Supporting cognitive processing in multimedia learning: The use of implementation intentions

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URI: http://hdl.handle.net/10900/67917
http://nbn-resolving.de/urn:nbn:de:bsz:21-dspace-679170
http://dx.doi.org/10.15496/publikation-9336
Dokumentart: Dissertation
Date: 2016-01
Language: English
Faculty: 7 Mathematisch-Naturwissenschaftliche Fakultät
7 Mathematisch-Naturwissenschaftliche Fakultät
Department: Psychologie
Advisor: Scheiter, Katharina (Prof. Dr.)
Day of Oral Examination: 2016-01-21
DDC Classifikation: 150 - Psychology
Keywords: Pädagogische Psychologie , Multimedia , Lernen , Selbstgesteuertes Lernen , Vorsatz
Other Keywords: Vorsätze
Instruktionsdesign
kognitive Prozesse
Lernen mit Multimedia
multimedia learning
cognitive processes
instructional design
implementation intentions
License: Publishing license including print on demand
Order a printed copy: Print-on-Demand
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Abstract:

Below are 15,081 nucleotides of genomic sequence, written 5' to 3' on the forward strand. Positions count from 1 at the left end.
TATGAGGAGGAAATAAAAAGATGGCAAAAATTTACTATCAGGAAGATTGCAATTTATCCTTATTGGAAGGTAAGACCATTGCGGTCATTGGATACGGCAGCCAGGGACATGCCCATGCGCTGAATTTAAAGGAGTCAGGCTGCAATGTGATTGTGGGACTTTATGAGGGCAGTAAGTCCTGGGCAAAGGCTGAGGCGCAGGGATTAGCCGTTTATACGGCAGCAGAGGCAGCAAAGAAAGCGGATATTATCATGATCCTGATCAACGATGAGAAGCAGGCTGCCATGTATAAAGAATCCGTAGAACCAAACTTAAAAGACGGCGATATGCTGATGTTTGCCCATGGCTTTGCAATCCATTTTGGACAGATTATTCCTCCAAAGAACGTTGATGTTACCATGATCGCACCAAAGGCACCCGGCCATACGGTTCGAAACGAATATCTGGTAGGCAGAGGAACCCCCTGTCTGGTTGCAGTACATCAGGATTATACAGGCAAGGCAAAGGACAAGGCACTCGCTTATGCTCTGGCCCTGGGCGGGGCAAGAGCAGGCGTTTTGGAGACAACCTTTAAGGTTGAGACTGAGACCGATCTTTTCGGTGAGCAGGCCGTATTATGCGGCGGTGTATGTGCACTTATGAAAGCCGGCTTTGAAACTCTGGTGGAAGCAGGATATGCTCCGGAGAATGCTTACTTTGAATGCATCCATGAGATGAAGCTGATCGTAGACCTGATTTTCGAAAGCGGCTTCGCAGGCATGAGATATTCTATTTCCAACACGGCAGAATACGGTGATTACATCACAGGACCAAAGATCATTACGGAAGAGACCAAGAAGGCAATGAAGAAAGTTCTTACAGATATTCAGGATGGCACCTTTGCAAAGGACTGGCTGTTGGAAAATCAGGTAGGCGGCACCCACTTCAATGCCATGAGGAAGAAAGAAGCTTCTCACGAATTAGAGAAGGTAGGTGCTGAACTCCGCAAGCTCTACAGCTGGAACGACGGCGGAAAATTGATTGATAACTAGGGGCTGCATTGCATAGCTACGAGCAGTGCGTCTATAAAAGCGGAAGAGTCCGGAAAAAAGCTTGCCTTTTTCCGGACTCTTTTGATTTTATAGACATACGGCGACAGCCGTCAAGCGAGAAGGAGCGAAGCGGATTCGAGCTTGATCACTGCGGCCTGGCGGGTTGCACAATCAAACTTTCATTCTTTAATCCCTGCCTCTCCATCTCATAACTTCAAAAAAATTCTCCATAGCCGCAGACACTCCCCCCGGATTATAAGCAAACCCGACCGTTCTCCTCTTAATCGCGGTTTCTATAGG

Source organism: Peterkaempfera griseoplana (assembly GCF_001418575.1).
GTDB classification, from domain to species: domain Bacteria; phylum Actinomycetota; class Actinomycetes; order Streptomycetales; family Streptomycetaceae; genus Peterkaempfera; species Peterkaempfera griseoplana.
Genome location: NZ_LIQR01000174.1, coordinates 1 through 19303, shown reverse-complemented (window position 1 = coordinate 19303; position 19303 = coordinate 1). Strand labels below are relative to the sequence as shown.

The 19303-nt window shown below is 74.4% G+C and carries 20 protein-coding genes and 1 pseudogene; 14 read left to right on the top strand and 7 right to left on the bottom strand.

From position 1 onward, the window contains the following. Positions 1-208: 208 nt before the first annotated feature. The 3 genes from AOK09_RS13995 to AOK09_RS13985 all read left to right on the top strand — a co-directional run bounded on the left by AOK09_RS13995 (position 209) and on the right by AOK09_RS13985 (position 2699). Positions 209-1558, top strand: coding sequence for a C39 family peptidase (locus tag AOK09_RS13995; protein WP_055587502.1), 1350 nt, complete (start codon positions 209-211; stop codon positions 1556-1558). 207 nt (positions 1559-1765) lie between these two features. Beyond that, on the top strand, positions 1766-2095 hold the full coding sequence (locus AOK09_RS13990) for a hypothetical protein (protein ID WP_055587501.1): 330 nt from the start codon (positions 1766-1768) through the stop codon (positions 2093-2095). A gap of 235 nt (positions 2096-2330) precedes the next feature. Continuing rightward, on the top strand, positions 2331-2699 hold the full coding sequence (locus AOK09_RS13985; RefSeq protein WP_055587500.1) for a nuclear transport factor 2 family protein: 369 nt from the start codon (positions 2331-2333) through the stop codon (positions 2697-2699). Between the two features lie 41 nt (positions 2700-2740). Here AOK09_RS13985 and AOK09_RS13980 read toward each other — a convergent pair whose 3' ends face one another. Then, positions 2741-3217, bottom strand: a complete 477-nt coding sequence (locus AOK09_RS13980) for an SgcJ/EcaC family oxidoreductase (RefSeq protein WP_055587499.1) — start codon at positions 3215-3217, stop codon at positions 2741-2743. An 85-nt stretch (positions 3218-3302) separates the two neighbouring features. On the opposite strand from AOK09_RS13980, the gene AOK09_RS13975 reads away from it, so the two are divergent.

This dissertation set out to answer the question whether implementation intentions can support cognitive processing during multimedia learning and improve learning. The use of multimedia (i.e., the combination of text and pictures) has been shown to positively affect learning outcomes (Mayer, 2003). This so called ‘multimedia effect’ depends, among other things, on learners’ knowledge and use of effective cognitive processes during multimedia learning. Yet, knowledge of effective cognitive processes does not necessarily lead learners to make use of them; accordingly, learners often fail to effectively use multimedia materials, resulting in suboptimal learning (e.g., Schmidt-Weigand et al., 2010b). The failure to use effective cognitive processes can be conceptualized as a problem of volition (Corno, 2001). One technique that has consistently proven itself helpful in overcoming volitional obstacles is the use of implementation intentions (Gollwitzer, 1999). Implementation intentions are specific if-then plans that strongly link a situational cue to an intended action, thus facilitating automatic action initiation during good opportunities to act. Four experiments were conducted to investigate the effectiveness of implementation intentions in multimedia learning. All experiments shared a similar procedure: First, learners received either received either instructions to learn with implementation intentions about certain multimedia processes or some other instruction, followed by a learning phase about the topic of cell division. After the learning phase, learners had to answer a learning test. In Experiments 2 and 4, eye-tracking was used as a process measure of learners’ attention distribution. Experiment 1 investigated whether implementation intentions can foster effective processing during multimedia learning, thereby improving learning. Furthermore, it tried to shed light on the question of how learners’ task-specific motivation interacts with the use of implementation intentions. The use of implementation intentions had only marginal impact on learners’ recall and no impact on their transfer performance. However, for recall performance, there was an interaction between the use of implementation intentions and learners’ interest: Those learners with little interest in the learning task significantly benefited from using implementation intentions, whereas those learners with more interest did not. Experiment 2 focused again on the question whether implementation intentions can improve multimedia learning by supporting the underlying cognitive processes. Additionally, I was interested in what type of multimedia learning processes or combination thereof should best be supported by the use of implementation intentions. All groups learning with implementation intentions outperformed the control group that learned without implementation intentions. There was no difference in learning outcomes between implementation intentions evoking different types of multimedia process (i.e., text processing, picture processing, or integration). Contrary to my hypothesis, three implementation intentions about a singular process type resulted in worse learning outcomes than just one implementation intention, possibly due to interference between similar implementation intentions. The group that learned with three implementation intentions about different types of processes (i.e., one pertaining to text processing, one to picture processing, and one to integration) had the best learning outcomes. Experiment 3 aimed at replicating the main finding of Experiment 2 against a more conservative control group learning with goal intentions. The implementation intention group outperformed the goal intention group. Thus, the findings of Experiment 2 could be replicated. Finally, in Experiment 4, I tried to further delineate the differences between the use of implementation intentions and other effective ways to support the use of multimedia processes, more specifically the use of instructional prompts (e.g., Kombartzky et al., 2010; Thillmann et al., 2009). In order to do so, I studied the effect of both the use of implementation intentions and of prompts under different conditions of cognitive load. Under conditions of low cognitive load, both the instructional prompt group and the implementation intentions group showed better learning outcomes than the control group. Under conditions of high cognitive load, however, instructional prompts lost their effectiveness so that learners’ performance did not differ from the control group. Meanwhile, implementation intentions remained effective even under conditions of high cognitive load, so that the implementation intention group demonstrated better learning outcomes than both the control and the instructional prompt group. The sum of all results from the four experiments conducted for this dissertation suggest that implementation intentions are an effective means to foster the use of effective multimedia processes and improve multimedia learning. It can be assumed that implementation intentions are especially effective if they cover a broad range of multimedia processes and are phrased in such a specific way that they do not interfere with each other. Furthermore, this dissertation demonstrated that implementation intentions compare favorably to instructional prompts because they are effective regardless of learners’ cognitive load.